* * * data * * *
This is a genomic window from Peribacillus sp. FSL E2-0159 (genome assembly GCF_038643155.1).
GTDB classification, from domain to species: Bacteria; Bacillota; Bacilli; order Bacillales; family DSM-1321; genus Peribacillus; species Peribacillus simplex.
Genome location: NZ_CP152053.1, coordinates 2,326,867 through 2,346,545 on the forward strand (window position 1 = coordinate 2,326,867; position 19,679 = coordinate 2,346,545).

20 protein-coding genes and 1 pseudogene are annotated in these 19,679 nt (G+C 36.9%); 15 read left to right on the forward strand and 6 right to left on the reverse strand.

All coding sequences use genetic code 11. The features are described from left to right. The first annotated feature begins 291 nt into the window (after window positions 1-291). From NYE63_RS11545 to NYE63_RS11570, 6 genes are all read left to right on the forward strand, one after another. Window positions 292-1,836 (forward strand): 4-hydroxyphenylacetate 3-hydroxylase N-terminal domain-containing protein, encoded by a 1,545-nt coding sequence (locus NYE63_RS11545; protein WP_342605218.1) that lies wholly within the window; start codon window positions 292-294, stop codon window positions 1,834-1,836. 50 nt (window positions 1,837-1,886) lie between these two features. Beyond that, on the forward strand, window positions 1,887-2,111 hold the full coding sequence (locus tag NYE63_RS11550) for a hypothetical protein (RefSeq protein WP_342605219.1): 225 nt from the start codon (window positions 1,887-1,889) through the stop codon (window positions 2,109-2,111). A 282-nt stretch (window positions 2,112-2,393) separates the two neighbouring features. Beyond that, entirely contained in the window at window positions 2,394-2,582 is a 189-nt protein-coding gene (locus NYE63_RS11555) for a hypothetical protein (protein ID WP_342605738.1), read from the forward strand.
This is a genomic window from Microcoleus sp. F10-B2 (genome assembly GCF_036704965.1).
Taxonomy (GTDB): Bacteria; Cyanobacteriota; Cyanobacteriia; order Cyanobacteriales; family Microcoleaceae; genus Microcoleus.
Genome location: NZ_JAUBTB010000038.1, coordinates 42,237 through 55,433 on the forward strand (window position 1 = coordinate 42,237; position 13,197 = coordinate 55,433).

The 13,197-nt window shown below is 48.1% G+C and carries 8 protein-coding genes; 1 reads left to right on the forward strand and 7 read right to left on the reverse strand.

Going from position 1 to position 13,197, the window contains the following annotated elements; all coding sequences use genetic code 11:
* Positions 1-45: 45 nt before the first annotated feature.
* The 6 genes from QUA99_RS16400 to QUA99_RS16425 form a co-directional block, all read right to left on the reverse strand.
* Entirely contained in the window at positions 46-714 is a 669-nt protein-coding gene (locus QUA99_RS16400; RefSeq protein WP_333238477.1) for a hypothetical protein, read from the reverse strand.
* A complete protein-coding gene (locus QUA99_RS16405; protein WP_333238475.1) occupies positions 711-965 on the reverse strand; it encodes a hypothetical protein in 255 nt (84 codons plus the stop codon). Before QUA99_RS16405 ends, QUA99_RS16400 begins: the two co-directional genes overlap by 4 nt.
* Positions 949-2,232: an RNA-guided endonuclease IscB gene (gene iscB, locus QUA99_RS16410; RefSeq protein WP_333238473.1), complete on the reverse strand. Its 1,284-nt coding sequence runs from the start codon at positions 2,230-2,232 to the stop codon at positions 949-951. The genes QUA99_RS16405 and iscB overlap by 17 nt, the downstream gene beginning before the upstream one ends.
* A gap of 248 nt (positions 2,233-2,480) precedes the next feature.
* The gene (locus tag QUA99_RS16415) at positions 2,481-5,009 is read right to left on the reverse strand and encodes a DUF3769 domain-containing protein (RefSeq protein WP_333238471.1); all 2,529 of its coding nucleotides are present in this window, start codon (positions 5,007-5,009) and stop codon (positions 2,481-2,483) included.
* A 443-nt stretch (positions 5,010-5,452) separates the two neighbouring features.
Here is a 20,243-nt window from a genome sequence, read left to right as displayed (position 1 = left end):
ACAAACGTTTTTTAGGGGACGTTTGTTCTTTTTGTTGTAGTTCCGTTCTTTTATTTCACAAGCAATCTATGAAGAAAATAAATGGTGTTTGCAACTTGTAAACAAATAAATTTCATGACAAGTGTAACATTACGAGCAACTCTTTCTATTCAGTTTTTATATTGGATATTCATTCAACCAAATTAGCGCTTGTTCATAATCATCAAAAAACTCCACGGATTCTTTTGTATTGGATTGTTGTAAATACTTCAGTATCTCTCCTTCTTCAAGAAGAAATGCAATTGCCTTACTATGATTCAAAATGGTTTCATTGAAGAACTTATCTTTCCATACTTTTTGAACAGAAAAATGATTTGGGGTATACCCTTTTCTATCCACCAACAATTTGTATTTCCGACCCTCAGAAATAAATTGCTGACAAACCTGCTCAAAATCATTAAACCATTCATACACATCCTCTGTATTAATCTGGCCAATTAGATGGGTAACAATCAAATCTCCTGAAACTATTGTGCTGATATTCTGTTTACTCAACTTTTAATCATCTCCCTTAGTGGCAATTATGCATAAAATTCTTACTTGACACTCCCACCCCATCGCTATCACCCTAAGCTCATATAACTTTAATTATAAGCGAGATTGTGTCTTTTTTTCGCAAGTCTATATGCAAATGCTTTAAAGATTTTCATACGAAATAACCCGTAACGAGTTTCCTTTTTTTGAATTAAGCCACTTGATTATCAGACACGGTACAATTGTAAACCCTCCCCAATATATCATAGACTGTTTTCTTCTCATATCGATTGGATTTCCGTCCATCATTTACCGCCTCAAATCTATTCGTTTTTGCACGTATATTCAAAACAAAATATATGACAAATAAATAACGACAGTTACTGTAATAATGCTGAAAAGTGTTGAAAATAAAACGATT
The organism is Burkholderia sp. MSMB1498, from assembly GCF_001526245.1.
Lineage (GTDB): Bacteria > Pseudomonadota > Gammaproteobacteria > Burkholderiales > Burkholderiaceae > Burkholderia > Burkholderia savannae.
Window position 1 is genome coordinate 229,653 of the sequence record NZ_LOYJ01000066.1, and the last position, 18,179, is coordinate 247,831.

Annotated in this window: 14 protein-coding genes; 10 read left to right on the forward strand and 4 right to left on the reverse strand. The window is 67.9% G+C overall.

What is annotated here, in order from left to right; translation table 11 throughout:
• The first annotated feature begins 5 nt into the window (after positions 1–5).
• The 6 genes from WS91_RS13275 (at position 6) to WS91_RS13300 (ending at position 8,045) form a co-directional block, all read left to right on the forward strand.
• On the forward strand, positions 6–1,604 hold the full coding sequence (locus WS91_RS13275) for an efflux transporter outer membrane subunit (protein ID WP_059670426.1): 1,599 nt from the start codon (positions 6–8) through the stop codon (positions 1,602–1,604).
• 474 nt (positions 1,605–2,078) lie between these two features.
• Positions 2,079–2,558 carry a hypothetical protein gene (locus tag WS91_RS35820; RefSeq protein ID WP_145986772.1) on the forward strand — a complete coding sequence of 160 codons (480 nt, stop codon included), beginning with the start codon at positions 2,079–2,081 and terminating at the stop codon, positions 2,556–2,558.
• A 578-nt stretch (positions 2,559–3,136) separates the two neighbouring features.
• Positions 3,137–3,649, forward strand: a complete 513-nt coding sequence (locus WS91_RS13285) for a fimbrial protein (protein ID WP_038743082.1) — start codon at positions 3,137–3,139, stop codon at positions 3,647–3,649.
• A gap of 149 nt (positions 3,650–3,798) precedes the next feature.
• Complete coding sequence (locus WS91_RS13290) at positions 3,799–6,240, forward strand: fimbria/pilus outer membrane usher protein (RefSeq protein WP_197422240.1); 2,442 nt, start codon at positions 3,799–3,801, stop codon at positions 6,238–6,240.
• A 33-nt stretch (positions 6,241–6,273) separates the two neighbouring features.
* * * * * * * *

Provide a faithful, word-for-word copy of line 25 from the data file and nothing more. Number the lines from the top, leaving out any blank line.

What is annotated here, in order from left to right; translation table 11 throughout: